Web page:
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Trailer: Personal Genomics – A Podcast from the Center for Cancer Genomics

From the Center for Cancer Genomics at the National Cancer Institute, a new podcast exploring the narratives of cancer genomics researchers. Hear personal stories from researchers about what it’s like to work in one of the most complex areas of cancer research. Coming early 2020.

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Episode Transcript

PEGGY WANG: Do you want to just, get into it?

DENISE WOLF: Sure!

PEGGY: Ok—

DENISE: Before we get into it—

[SONG: “Hope and Love”]

PEGGY: What is it like to do cancer genomics research? This is the Center for Cancer Genomics at the National Cancer Institute and we are bringing you a podcast, called Personal Genomics. On this show, we'll hear personal stories from researchers about what they go through for their work. Because genomics is exciting, and hard, and complicated. And it’s done by real people.

LOU STAUDT: And it just drove me nuts because I'm a perfectionist and it was very hard to get this perfect.

PEGGY: We'll hear how often there's a lot more to the story than we can find in the publication.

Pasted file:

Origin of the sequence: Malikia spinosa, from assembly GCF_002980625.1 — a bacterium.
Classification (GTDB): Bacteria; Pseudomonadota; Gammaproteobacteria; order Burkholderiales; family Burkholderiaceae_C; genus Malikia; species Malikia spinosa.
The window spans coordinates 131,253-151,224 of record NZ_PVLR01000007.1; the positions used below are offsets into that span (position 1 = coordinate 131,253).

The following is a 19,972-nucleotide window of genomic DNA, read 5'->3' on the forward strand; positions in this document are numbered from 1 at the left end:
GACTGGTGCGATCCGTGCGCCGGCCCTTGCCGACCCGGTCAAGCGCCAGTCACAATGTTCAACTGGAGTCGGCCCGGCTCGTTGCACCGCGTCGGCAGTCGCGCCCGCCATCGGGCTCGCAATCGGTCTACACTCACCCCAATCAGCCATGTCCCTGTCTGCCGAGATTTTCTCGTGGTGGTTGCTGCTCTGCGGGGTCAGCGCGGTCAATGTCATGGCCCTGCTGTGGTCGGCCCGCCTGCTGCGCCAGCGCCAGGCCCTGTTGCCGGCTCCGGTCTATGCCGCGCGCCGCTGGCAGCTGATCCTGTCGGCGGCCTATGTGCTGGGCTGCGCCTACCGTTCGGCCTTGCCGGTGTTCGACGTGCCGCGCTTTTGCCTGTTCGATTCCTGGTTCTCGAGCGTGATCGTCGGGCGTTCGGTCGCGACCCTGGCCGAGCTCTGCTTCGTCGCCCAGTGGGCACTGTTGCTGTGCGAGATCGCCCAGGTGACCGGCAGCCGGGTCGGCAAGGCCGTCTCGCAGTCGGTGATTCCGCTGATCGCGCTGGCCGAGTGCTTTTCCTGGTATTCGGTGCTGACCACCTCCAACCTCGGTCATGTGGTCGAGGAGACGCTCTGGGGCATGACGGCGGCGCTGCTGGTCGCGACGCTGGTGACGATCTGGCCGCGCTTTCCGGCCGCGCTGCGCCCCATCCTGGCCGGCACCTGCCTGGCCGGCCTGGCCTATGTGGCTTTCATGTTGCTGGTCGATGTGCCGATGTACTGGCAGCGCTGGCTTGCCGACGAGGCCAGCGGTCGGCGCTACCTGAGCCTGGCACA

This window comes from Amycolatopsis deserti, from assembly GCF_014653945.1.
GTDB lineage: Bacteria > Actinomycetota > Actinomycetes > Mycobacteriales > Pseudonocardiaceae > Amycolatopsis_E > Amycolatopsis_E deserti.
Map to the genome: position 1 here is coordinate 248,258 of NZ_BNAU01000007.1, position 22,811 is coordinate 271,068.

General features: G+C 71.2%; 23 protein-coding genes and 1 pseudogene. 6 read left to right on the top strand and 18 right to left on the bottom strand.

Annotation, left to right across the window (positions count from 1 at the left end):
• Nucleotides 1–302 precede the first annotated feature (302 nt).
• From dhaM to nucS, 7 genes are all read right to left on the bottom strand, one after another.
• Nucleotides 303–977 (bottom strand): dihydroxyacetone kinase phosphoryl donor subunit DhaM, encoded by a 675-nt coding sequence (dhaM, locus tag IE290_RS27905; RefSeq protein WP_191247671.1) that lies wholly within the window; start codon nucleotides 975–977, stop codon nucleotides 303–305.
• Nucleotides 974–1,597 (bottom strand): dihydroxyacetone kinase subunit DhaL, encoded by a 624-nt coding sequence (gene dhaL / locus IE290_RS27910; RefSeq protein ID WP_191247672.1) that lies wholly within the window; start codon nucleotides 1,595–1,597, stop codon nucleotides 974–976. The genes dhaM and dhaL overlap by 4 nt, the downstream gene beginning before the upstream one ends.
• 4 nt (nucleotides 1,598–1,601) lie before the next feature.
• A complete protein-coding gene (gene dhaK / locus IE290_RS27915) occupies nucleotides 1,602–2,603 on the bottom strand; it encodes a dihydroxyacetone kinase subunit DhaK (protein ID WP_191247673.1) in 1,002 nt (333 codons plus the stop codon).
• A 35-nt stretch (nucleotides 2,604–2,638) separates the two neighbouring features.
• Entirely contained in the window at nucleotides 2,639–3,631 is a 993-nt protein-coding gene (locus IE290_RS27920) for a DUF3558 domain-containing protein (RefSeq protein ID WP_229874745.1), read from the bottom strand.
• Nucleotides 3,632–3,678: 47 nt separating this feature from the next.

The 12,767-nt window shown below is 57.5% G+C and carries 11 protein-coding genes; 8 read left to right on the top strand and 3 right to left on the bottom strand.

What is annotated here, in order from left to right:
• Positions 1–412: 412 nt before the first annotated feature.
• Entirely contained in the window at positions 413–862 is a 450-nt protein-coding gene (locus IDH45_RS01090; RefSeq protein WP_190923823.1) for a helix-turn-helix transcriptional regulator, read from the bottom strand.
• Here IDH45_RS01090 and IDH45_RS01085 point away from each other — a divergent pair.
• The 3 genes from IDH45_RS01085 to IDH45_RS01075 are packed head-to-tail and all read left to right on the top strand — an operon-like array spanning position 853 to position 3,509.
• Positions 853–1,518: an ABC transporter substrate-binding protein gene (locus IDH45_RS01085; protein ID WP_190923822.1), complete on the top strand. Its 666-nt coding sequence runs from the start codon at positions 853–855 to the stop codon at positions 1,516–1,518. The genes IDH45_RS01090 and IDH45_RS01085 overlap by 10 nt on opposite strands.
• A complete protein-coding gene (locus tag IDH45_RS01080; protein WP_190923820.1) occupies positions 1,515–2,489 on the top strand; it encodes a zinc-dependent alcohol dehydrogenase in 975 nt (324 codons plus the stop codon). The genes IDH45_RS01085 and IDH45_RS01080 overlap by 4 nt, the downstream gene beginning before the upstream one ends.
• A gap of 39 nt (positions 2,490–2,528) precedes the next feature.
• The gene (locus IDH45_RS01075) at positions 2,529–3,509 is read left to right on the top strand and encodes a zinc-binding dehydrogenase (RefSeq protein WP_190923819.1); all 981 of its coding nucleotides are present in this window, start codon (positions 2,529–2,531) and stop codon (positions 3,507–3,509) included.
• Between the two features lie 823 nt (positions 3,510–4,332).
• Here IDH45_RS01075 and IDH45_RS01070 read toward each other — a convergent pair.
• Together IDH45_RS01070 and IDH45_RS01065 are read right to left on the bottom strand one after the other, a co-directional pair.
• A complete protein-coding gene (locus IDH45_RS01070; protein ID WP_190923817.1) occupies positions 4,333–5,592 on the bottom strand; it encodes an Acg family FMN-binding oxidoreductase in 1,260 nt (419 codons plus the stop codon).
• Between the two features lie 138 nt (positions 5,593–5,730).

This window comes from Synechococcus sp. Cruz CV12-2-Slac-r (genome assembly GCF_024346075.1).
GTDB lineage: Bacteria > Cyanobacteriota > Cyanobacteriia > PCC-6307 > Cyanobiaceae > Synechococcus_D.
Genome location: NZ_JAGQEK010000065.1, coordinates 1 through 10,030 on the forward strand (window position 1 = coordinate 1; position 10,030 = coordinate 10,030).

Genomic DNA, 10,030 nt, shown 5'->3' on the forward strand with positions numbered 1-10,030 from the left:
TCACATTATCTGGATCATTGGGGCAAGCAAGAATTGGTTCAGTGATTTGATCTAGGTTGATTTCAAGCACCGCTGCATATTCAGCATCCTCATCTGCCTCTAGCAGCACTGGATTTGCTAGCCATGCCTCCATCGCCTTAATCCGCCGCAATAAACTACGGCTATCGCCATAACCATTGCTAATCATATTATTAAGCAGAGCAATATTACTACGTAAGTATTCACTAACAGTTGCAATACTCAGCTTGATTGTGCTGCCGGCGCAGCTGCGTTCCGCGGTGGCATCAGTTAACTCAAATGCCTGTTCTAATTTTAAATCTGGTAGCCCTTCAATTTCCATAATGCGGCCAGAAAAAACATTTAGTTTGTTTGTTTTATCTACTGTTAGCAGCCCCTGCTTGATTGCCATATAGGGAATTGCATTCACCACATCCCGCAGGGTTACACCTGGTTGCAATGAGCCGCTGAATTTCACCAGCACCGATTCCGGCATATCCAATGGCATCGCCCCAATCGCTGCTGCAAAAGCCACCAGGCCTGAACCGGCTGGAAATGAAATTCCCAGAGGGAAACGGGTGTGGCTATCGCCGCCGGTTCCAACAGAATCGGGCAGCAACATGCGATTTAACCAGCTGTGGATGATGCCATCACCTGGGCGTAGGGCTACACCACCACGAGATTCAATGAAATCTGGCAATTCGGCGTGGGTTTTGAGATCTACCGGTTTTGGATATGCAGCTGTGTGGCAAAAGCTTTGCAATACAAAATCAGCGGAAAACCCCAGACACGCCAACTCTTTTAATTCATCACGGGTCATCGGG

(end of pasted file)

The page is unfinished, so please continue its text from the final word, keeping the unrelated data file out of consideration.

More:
PEGGY: I think I need to notify Nature that

ASH ALIZADEH: popcorn may be involved, yes.

PEGGY: We'll hear about strategies that didn't work so well.

SHIRLEY LIU: I used to routinely sleep 5 hours a day and that's not very good.

PEGGY: How things don't always go as planned.

ASH: My heart just broke that this, my experiment is just ruined.

PEGGY: We'll hear about unique experiences from inside the lab.

LOU: It was repetitive but like eating peanuts.

PEGGY: And outside.

DENISE: I was a Blue Bear, a big puffy blue bear [laughing].

PEGGY: And about the long journey to the lab.

SHOSHANA LEVY: I made him be a physician once a week.

RONALD LEVY: You know, the word "make" is interesting.

PEGGY: And through it all, we'll try to understand what it’s like to be in cancer genomics.

HUI SHEN: It's really okay to feel that you are not balanced, its normal to feel you are struggling a little bit.

PEGGY: And what is it that really motivates someone to work in one of the most complex areas of cancer research.

ASH: it's a complicated issue and this is something that I've worked on for a lot of my life so I feel pretty strongly about.

DENISE: I felt like I found my people like oh this is it this is where I should be.

LOU: You developed this, this real desire to help people.

PEGGY: Personal Genomics. Coming soon. Subscribe to our podcast, or visit us at cancer.gov/personalgenomics.

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